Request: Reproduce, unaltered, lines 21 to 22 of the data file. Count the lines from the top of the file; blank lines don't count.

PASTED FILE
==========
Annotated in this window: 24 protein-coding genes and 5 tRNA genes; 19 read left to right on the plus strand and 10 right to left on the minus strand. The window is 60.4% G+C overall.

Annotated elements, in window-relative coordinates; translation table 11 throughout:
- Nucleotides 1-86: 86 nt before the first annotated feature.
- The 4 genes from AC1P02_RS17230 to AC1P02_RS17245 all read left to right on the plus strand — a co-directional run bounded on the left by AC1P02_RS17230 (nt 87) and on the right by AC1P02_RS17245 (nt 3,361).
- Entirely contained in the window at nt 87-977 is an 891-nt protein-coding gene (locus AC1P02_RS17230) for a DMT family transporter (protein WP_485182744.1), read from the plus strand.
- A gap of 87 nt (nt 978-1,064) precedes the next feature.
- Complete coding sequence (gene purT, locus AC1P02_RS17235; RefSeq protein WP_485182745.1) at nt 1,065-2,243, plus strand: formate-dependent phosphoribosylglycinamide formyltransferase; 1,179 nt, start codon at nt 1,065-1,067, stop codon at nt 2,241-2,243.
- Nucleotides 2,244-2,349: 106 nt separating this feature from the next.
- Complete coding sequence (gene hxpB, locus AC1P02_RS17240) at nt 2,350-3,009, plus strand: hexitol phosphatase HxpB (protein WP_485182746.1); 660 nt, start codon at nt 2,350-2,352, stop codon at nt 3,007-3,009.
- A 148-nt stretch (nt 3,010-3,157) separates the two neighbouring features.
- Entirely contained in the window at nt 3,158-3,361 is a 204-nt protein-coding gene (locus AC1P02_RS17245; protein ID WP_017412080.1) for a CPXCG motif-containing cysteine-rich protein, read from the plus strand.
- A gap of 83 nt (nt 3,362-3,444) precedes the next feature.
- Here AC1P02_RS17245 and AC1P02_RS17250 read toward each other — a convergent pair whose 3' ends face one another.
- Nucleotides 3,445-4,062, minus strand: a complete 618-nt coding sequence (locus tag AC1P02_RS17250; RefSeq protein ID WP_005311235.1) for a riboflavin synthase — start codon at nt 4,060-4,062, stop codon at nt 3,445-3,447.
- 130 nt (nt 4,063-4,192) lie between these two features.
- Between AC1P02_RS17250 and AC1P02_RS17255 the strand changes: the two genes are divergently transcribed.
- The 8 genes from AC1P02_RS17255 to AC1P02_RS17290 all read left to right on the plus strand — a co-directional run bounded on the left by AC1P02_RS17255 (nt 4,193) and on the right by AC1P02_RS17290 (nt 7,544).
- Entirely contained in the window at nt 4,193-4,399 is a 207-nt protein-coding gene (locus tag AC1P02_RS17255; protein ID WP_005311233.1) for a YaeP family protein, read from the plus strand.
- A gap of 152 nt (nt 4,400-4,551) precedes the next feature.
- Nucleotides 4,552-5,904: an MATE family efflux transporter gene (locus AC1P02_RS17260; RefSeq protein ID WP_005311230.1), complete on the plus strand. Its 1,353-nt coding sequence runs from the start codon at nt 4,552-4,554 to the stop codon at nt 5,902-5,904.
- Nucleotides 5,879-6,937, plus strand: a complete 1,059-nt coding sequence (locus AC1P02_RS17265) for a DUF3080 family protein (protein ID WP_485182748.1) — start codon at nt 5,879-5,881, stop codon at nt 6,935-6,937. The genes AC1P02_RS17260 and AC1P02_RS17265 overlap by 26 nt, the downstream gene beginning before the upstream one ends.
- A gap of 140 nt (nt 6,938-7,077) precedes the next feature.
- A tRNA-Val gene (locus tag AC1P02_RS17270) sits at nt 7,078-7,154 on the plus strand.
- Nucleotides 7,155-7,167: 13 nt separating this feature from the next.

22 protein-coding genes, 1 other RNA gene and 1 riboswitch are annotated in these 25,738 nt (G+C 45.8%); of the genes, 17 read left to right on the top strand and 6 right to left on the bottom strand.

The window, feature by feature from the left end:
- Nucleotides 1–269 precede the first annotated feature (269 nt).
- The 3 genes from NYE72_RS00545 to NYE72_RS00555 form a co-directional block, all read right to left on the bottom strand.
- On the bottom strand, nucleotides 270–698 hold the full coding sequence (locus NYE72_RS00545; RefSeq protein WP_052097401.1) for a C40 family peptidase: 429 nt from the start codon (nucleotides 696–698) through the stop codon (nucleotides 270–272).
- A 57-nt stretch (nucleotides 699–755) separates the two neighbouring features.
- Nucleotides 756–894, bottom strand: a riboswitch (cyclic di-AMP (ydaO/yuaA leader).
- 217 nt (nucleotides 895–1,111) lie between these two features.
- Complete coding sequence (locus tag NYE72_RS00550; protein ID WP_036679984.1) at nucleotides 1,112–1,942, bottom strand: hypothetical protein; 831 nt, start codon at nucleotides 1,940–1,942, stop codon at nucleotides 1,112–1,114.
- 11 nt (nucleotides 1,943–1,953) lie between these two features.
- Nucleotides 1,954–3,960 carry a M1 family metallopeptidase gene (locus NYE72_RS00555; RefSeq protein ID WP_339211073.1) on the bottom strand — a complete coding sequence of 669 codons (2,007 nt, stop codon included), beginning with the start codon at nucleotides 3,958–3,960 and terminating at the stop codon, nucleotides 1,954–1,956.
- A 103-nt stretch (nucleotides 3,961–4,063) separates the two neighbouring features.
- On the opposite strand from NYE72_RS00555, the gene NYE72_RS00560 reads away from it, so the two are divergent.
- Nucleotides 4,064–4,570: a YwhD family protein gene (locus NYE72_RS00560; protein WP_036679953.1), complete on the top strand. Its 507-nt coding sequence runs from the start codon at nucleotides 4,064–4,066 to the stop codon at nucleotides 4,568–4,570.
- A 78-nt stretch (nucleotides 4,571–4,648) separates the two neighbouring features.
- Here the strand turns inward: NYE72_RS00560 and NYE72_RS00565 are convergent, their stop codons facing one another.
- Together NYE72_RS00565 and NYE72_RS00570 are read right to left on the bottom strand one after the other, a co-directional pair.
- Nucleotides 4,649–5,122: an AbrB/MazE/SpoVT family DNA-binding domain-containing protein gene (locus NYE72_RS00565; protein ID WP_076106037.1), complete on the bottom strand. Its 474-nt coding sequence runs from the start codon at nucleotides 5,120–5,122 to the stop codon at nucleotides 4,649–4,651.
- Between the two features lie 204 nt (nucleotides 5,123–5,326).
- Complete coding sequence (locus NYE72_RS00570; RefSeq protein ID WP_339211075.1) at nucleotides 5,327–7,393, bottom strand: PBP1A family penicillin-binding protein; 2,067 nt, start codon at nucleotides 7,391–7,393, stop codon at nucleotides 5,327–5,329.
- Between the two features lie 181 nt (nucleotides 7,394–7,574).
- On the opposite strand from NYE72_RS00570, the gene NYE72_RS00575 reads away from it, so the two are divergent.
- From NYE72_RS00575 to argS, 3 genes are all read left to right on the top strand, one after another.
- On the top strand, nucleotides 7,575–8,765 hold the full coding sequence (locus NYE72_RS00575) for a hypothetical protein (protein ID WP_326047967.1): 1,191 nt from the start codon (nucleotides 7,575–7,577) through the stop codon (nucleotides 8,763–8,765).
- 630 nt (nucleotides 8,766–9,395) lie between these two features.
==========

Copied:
- Nucleotides 5,879-6,937, plus strand: a complete 1,059-nt coding sequence (locus AC1P02_RS17265) for a DUF3080 family protein (protein ID WP_485182748.1) — start codon at nt 5,879-5,881, stop codon at nt 6,935-6,937. The genes AC1P02_RS17260 and AC1P02_RS17265 overlap by 26 nt, the downstream gene beginning before the upstream one ends.
- A gap of 140 nt (nt 6,938-7,077) precedes the next feature.